Taxing times ahead?

SUGGESTIONS of a mining tax to help pay for the government’s COVID-19 response have raised concerns but the good news is they may be little more than a rumour.
Taxing times ahead? Taxing times ahead? Taxing times ahead? Taxing times ahead? Taxing times ahead?

Kevin Rudd trying to sell his RSPT in Perth in 2010.

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Panelists on a Perth TV show raised the spectre of a mining tax earlier this week.

In one way it does make sense. Mining is doing well, even in the midst of the COVID-19 crisis with iron ore sitting around the US$85 per tonne mark.

However, if there is one thing to get Western Australians fired up it is a mining tax.

It just seems so unlikely that prime minister Scott Morrison would want to pull on that sort of fight after the pandemic has been sent packing.

History shows that a mining tax is a bad career move for prime ministers.

Remember the mess Kevin Rudd made of things in 2010 when he tried to introduce the Resources Super Profit Tax.

It has been suggested it took the Hyatt Regency six months to clean up the blood after Rudd came to town to try and sell the tax.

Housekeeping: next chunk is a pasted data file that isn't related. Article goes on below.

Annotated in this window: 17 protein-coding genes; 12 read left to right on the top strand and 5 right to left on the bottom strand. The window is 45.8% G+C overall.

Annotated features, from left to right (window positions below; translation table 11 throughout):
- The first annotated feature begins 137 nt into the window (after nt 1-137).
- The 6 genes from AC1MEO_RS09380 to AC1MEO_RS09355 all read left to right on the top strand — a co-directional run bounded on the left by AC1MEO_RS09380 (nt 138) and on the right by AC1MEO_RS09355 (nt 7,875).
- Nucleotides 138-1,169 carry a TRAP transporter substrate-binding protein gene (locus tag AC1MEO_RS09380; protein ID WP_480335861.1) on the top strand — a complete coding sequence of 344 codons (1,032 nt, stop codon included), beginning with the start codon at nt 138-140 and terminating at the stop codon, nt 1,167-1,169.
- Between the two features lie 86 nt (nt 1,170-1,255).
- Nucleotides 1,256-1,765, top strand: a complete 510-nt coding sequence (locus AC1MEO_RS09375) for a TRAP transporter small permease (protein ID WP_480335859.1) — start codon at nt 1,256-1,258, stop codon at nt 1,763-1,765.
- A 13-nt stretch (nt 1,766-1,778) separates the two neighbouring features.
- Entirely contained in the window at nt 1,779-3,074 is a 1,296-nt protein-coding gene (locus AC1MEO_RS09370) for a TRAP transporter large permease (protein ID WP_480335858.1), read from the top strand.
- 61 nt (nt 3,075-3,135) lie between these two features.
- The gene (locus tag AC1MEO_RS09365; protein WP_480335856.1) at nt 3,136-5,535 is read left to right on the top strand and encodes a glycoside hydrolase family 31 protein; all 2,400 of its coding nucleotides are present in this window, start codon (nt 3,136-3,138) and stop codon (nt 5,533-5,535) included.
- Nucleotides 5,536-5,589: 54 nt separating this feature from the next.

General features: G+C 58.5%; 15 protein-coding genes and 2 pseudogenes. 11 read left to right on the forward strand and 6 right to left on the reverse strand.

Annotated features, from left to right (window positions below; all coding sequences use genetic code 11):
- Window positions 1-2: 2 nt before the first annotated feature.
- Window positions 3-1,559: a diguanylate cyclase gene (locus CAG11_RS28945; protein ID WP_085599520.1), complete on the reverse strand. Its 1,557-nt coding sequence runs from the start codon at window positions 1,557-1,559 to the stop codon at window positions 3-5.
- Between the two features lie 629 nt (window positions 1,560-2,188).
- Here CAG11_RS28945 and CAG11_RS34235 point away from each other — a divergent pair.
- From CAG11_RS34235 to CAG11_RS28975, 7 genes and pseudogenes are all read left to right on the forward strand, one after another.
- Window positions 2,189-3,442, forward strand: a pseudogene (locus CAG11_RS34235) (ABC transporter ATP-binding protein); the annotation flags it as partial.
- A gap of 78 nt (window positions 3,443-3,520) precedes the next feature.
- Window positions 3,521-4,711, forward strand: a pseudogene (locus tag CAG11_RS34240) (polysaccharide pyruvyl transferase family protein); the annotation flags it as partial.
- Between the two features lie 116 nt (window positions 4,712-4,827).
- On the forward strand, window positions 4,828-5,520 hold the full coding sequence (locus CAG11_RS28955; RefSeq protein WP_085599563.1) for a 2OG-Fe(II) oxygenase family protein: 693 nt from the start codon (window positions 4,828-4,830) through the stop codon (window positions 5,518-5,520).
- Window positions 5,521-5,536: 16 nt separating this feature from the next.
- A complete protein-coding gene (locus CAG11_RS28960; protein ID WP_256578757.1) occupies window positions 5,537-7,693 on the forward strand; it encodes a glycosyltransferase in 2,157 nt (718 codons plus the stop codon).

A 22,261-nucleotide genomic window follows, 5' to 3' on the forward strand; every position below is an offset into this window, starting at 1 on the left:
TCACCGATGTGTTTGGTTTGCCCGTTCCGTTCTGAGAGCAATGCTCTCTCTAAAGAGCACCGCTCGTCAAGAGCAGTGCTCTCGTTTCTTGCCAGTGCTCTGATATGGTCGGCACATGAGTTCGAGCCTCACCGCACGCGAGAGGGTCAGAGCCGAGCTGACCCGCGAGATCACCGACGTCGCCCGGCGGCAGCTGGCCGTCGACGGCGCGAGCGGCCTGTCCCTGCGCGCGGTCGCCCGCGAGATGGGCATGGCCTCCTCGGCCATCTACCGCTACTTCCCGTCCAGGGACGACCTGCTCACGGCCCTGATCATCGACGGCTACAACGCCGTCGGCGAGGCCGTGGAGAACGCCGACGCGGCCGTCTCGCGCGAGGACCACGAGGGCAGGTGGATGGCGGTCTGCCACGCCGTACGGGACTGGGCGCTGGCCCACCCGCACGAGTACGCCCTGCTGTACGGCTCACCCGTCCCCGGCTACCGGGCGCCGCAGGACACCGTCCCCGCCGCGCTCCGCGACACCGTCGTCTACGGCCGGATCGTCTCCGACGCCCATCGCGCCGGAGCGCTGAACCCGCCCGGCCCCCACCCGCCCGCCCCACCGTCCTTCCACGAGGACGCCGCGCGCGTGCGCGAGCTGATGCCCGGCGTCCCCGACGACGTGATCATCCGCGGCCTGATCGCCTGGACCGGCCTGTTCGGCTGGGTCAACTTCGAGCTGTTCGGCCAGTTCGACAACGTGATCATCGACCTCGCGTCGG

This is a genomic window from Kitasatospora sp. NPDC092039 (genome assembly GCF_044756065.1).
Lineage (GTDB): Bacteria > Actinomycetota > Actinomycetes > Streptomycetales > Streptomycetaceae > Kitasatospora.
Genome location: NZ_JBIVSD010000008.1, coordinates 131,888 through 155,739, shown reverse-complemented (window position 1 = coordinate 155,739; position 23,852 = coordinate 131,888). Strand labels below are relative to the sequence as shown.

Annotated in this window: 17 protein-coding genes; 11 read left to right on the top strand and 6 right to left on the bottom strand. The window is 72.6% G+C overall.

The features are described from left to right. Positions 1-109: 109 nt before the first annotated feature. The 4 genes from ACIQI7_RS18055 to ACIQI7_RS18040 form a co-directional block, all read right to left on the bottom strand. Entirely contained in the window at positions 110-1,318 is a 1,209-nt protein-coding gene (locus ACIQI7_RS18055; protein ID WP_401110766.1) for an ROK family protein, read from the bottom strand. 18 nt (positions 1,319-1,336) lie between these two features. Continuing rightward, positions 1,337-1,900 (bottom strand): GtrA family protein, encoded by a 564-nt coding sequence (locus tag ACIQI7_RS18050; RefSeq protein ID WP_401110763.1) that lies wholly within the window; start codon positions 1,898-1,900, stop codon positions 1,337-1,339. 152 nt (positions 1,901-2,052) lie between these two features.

As Rudd was speaking literally across the road from the hotel mining leaders gathered in hi-vis to protest the tax.

Not too long after that Rudd was no longer prime minister.

Raising taxes does not seem to be the way forward and some of the rhetoric from treasurer Josh Frydenberg suggests the government will go the other way.

Minerals Council of Australia CEO Tania Constable believes sensible policy change will help sustain a stronger minerals industry to support a more resilient economy when Australia emerges from the COVID-19 pandemic.

 "Stronger business-led growth will lead Australia to recovery," she said.

"Higher taxes will impede growth and threaten jobs.

"The mining industry already pays its fair share of tax and royalties, with annual contributions of $31 billion funding doctors, nurses, hospitals, police and other essential services and infrastructure in the cities and regions.

"Both the Henry review and Treasury have also stated that the fuel tax credit is good economic policy. The fuel tax credit ensures taxes are not embedded into business inputs. 

"Mining can make an even larger contribution to the economy, regional communities and living standards if job-creating projects were approved faster and duplication between federal and state processes was reduced or eliminated.

"When mining projects can take more than a decade to deliver, it's clear that better regulation can help business play its part in delivering Australia's economic recovery.

"All governments should work together based on the National Cabinet approach to develop and implement policies which encourage investment and job creation."